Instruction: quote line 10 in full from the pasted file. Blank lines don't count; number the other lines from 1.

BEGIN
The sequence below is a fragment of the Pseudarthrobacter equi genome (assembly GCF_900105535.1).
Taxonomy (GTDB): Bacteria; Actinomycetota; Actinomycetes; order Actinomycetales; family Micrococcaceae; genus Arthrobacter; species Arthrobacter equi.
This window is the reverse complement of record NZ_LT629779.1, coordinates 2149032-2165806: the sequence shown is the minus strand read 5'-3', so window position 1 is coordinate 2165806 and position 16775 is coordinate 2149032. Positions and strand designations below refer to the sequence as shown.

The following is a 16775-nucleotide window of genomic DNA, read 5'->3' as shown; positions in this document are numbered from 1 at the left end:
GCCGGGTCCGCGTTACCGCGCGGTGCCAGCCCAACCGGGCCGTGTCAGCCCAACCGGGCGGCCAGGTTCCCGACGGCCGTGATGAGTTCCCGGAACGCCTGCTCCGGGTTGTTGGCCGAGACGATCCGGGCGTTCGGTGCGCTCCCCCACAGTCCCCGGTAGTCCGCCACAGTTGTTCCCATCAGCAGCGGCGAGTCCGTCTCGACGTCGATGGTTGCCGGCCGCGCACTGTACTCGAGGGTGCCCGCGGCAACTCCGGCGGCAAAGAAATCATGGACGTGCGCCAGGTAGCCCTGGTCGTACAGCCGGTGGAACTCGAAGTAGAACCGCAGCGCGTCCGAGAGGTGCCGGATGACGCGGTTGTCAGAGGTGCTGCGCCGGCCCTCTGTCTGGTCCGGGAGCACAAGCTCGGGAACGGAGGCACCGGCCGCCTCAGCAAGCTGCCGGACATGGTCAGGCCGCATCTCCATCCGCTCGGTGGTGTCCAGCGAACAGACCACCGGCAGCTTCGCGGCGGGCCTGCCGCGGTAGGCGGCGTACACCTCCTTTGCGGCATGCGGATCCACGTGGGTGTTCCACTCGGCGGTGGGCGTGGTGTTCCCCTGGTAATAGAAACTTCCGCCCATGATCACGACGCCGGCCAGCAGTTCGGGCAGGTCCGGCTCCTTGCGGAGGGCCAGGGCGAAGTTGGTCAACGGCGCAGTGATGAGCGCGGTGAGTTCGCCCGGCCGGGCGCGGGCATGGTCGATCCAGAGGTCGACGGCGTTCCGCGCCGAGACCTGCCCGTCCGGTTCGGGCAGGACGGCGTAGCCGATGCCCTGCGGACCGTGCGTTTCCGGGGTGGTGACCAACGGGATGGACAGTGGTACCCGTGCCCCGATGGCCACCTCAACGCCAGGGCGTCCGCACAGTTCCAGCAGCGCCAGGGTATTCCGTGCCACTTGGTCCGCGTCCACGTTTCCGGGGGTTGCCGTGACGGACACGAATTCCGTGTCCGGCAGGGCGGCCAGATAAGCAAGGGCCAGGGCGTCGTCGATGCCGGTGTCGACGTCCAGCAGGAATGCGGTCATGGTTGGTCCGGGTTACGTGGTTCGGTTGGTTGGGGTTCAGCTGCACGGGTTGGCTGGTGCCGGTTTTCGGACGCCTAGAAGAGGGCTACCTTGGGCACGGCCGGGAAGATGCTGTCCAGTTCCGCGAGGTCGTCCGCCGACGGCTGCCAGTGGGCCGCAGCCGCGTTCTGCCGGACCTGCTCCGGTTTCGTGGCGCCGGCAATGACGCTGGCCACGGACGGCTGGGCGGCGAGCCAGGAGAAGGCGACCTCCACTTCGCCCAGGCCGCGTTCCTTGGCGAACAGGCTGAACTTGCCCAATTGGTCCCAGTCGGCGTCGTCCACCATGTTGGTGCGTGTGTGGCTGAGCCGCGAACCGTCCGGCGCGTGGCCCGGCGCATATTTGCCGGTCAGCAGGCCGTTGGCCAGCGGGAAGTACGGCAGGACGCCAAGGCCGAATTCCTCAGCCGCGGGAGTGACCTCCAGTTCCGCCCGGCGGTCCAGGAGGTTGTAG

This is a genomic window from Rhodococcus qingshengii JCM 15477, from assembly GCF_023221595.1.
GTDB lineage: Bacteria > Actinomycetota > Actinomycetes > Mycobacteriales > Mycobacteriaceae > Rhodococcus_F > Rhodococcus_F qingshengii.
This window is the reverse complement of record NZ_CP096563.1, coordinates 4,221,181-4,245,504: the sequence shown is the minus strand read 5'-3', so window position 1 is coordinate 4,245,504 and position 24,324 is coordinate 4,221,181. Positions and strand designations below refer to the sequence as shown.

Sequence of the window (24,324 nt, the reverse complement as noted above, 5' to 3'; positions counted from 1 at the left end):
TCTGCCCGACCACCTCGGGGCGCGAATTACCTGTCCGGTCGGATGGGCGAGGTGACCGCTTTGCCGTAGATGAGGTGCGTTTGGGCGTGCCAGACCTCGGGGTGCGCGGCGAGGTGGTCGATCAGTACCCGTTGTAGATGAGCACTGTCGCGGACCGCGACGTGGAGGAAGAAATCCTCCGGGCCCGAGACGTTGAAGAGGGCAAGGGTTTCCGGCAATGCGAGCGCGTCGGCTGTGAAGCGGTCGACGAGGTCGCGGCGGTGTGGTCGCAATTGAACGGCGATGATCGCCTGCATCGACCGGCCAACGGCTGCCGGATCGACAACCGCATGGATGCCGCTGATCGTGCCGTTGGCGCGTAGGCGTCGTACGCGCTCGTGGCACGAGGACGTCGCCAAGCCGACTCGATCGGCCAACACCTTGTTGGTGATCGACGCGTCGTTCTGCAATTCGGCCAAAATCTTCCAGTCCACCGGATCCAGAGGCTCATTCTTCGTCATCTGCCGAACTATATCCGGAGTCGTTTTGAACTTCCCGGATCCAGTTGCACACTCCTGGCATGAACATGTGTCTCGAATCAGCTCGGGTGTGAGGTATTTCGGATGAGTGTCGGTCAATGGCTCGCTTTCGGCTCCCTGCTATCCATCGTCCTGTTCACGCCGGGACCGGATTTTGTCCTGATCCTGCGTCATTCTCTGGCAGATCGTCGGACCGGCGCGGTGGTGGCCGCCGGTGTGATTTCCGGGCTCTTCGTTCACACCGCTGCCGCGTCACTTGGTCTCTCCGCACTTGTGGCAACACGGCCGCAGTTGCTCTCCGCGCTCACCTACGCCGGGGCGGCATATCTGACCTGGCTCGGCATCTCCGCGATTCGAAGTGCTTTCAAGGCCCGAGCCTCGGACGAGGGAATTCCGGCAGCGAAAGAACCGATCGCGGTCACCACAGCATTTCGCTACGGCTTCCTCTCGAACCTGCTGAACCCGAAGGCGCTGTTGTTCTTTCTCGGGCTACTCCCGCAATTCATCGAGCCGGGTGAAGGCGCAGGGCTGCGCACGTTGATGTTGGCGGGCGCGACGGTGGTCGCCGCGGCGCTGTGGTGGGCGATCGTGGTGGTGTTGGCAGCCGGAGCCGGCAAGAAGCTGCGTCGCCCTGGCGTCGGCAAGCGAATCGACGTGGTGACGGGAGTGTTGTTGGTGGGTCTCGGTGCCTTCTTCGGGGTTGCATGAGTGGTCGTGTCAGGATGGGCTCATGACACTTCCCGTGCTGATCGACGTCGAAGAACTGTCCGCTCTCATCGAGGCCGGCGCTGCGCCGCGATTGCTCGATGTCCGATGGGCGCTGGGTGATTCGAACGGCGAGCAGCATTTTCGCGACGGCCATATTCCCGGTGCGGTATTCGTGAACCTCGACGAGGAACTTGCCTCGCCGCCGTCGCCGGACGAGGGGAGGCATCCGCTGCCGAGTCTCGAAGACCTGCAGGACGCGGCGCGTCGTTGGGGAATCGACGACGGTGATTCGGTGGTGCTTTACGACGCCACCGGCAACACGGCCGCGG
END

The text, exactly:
TCTGCCCGACCACCTCGGGGCGCGAATTACCTGTCCGGTCGGATGGGCGAGGTGACCGCTTTGCCGTAGATGAGGTGCGTTTGGGCGTGCCAGACCTCGGGGTGCGCGGCGAGGTGGTCGATCAGTACCCGTTGTAGATGAGCACTGTCGCGGACCGCGACGTGGAGGAAGAAATCCTCCGGGCCCGAGACGTTGAAGAGGGCAAGGGTTTCCGGCAATGCGAGCGCGTCGGCTGTGAAGCGGTCGACGAGGTCGCGGCGGTGTGGTCGCAATTGAACGGCGATGATCGCCTGCATCGACCGGCCAACGGCTGCCGGATCGACAACCGCATGGATGCCGCTGATCGTGCCGTTGGCGCGTAGGCGTCGTACGCGCTCGTGGCACGAGGACGTCGCCAAGCCGACTCGATCGGCCAACACCTTGTTGGTGATCGACGCGTCGTTCTGCAATTCGGCCAAAATCTTCCAGTCCACCGGATCCAGAGGCTCATTCTTCGTCATCTGCCGAACTATATCCGGAGTCGTTTTGAACTTCCCGGATCCAGTTGCACACTCCTGGCATGAACATGTGTCTCGAATCAGCTCGGGTGTGAGGTATTTCGGATGAGTGTCGGTCAATGGCTCGCTTTCGGCTCCCTGCTATCCATCGTCCTGTTCACGCCGGGACCGGATTTTGTCCTGATCCTGCGTCATTCTCTGGCAGATCGTCGGACCGGCGCGGTGGTGGCCGCCGGTGTGATTTCCGGGCTCTTCGTTCACACCGCTGCCGCGTCACTTGGTCTCTCCGCACTTGTGGCAACACGGCCGCAGTTGCTCTCCGCGCTCACCTACGCCGGGGCGGCATATCTGACCTGGCTCGGCATCTCCGCGATTCGAAGTGCTTTCAAGGCCCGAGCCTCGGACGAGGGAATTCCGGCAGCGAAAGAACCGATCGCGGTCACCACAGCATTTCGCTACGGCTTCCTCTCGAACCTGCTGAACCCGAAGGCGCTGTTGTTCTTTCTCGGGCTACTCCCGCAATTCATCGAGCCGGGTGAAGGCGCAGGGCTGCGCACGTTGATGTTGGCGGGCGCGACGGTGGTCGCCGCGGCGCTGTGGTGGGCGATCGTGGTGGTGTTGGCAGCCGGAGCCGGCAAGAAGCTGCGTCGCCCTGGCGTCGGCAAGCGAATCGACGTGGTGACGGGAGTGTTGTTGGTGGGTCTCGGTGCCTTCTTCGGGGTTGCATGAGTGGTCGTGTCAGGATGGGCTCATGACACTTCCCGTGCTGATCGACGTCGAAGAACTGTCCGCTCTCATCGAGGCCGGCGCTGCGCCGCGATTGCTCGATGTCCGATGGGCGCTGGGTGATTCGAACGGCGAGCAGCATTTTCGCGACGGCCATATTCCCGGTGCGGTATTCGTGAACCTCGACGAGGAACTTGCCTCGCCGCCGTCGCCGGACGAGGGGAGGCATCCGCTGCCGAGTCTCGAAGACCTGCAGGACGCGGCGCGTCGTTGGGGAATCGACGACGGTGATTCGGTGGTGCTTTACGACGCCACCGGCAACACGGCCGCGG